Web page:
I am fascinated by this mystery of seeing and how we construct tentative realities as we go about the process of living an ordinary everyday life as a seeing person. But what happens when we see something that is so puzzling or intense that we have no immediate way to recognize what we are seeing or any reliable references to be able to categorize it? I describe these moments as – every cell in my body becomes focused on making sense out of all the information that is available to me. We all have these moments. These are the moments where you hear better, smell better, sense the temperature of the day, the direction of the breeze and the colours and shapes of everything are more vivid. These heightened sensory moments can be induced by fear, pain or pleasure. Or drugs I suppose, but I am most concerned with our natural interaction with the world around us. These temporary moments of sensory intensity are the places I most desire to capture when painting. I want to capture a landscape as if we are seeing it for the first time and need all our awareness to make sense out of what you are seeing. As you might guess this is not an easy task.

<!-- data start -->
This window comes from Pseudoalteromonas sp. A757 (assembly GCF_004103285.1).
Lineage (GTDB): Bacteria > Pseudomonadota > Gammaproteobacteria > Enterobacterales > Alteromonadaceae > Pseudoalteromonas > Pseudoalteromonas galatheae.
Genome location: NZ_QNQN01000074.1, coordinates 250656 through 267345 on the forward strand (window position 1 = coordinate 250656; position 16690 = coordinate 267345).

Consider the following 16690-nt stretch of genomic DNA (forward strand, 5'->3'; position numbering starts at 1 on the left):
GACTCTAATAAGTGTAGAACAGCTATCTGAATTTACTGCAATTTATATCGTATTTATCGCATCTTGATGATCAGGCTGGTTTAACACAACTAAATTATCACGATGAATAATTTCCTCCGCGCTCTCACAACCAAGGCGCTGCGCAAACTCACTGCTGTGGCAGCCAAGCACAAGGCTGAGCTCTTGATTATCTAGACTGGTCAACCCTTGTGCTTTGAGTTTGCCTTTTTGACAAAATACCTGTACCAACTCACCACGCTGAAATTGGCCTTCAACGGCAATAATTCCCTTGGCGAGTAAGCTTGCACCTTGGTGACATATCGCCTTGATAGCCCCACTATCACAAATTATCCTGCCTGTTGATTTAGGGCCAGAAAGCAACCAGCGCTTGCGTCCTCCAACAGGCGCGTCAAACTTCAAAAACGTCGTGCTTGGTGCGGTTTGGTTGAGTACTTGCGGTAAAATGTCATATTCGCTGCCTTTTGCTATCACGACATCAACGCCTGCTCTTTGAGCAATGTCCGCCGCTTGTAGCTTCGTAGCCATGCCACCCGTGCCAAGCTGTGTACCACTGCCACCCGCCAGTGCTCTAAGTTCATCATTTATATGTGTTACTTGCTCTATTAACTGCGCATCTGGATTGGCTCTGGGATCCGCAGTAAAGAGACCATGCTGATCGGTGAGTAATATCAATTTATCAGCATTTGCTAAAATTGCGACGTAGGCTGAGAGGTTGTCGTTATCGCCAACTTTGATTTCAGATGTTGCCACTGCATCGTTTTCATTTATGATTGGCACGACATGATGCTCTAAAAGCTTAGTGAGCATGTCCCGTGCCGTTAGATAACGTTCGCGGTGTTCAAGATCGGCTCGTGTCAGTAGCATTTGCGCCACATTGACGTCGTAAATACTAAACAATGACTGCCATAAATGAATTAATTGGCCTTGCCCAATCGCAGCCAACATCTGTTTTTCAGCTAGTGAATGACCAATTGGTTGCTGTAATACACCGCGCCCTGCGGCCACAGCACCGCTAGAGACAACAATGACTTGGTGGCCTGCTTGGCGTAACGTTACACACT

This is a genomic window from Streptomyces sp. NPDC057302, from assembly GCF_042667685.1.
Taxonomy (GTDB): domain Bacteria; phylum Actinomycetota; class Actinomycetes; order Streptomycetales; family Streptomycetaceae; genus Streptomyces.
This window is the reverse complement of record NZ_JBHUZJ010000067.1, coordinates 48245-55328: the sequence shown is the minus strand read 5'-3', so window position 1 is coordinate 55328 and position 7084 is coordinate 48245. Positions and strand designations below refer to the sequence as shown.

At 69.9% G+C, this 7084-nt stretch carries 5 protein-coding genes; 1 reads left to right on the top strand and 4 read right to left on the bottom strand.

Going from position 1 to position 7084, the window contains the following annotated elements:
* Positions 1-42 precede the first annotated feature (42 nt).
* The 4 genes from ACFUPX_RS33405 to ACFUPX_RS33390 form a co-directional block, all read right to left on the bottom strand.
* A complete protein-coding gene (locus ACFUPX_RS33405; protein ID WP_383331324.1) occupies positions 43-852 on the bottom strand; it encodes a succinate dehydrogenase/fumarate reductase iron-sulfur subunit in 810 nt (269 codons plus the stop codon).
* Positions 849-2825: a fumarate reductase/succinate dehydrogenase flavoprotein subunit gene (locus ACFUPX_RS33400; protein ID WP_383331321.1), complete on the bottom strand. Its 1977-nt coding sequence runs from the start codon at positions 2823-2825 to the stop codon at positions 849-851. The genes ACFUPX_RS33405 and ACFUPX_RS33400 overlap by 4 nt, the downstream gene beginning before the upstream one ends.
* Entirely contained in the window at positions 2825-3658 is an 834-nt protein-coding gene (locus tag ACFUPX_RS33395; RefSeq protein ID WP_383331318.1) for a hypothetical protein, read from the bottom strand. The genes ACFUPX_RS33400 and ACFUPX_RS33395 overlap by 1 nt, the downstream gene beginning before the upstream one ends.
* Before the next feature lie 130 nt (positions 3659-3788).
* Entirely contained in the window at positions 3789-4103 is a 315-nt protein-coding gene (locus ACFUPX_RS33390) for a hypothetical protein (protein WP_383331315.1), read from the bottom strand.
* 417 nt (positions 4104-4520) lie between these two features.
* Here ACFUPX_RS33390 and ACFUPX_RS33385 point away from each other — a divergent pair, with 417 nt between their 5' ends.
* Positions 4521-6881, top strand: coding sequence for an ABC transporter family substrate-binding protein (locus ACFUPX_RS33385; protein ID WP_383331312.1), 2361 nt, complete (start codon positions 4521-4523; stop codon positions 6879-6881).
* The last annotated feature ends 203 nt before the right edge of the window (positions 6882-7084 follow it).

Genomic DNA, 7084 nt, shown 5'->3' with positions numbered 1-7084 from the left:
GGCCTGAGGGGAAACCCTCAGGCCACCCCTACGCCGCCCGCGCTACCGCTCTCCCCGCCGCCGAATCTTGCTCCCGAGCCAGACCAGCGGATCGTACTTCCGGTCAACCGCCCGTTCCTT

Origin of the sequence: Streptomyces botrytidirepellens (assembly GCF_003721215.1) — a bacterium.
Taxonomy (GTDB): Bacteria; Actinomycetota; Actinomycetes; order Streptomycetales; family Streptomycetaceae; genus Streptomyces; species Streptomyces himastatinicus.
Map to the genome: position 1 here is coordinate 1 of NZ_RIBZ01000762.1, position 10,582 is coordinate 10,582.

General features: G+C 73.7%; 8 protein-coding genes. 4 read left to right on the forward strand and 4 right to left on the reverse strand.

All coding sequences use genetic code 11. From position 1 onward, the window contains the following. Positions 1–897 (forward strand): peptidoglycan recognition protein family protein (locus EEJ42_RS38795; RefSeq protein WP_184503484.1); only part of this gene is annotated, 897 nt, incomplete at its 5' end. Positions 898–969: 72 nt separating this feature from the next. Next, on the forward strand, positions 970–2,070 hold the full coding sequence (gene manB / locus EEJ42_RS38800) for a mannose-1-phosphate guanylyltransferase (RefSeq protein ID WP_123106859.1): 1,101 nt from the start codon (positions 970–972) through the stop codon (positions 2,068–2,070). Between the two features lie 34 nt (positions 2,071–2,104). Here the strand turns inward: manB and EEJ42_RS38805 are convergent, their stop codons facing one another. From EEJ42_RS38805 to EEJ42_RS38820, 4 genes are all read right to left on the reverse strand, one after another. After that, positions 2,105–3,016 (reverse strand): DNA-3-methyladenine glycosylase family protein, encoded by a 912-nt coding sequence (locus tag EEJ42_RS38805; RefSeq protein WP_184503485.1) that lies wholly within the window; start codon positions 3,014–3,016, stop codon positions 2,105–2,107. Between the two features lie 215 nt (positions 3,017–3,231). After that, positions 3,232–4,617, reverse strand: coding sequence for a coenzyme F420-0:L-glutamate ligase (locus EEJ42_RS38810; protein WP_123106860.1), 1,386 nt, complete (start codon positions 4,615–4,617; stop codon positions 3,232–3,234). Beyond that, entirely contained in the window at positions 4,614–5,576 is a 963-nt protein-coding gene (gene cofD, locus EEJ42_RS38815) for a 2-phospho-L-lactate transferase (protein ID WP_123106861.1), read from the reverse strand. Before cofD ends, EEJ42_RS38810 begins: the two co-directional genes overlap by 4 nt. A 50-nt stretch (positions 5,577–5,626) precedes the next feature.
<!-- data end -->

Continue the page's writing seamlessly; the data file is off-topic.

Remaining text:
First, I must use every bit of conscious information I can discern, combined with all of my intuition and unconscious strength, when I set brush to canvas. Second, in our current overly stimulating daily lives gaining anyone’s interest in the resulting landscape painting is an almost impossible task. We so often will only see trees,

11. Plum Blossoms Japanese Garden 20 x 16 inch oil on canvas by Terrill Welch 2016-03-09 IMG_9315

and more trees.

arbutus-on-mt-parke-12-x-16-inch-oil-on-canvas-by-terrill-welch-reworked-dec-11-2016-img_9103

There will be an ocean,

catching-waves-at-georgina-point-mayne-island-bc-30-x-40-inch-oil-on-canvas-by-canadian-artist-terrill-welch-sept-20-2016-img_0760

and more ocean,

blooming-point-pei-a-meditation-on-world-peace-40-x-60-inch-oil-on-canvas-by-canadian-artist-terrill-welch-august-10-2016-img_9055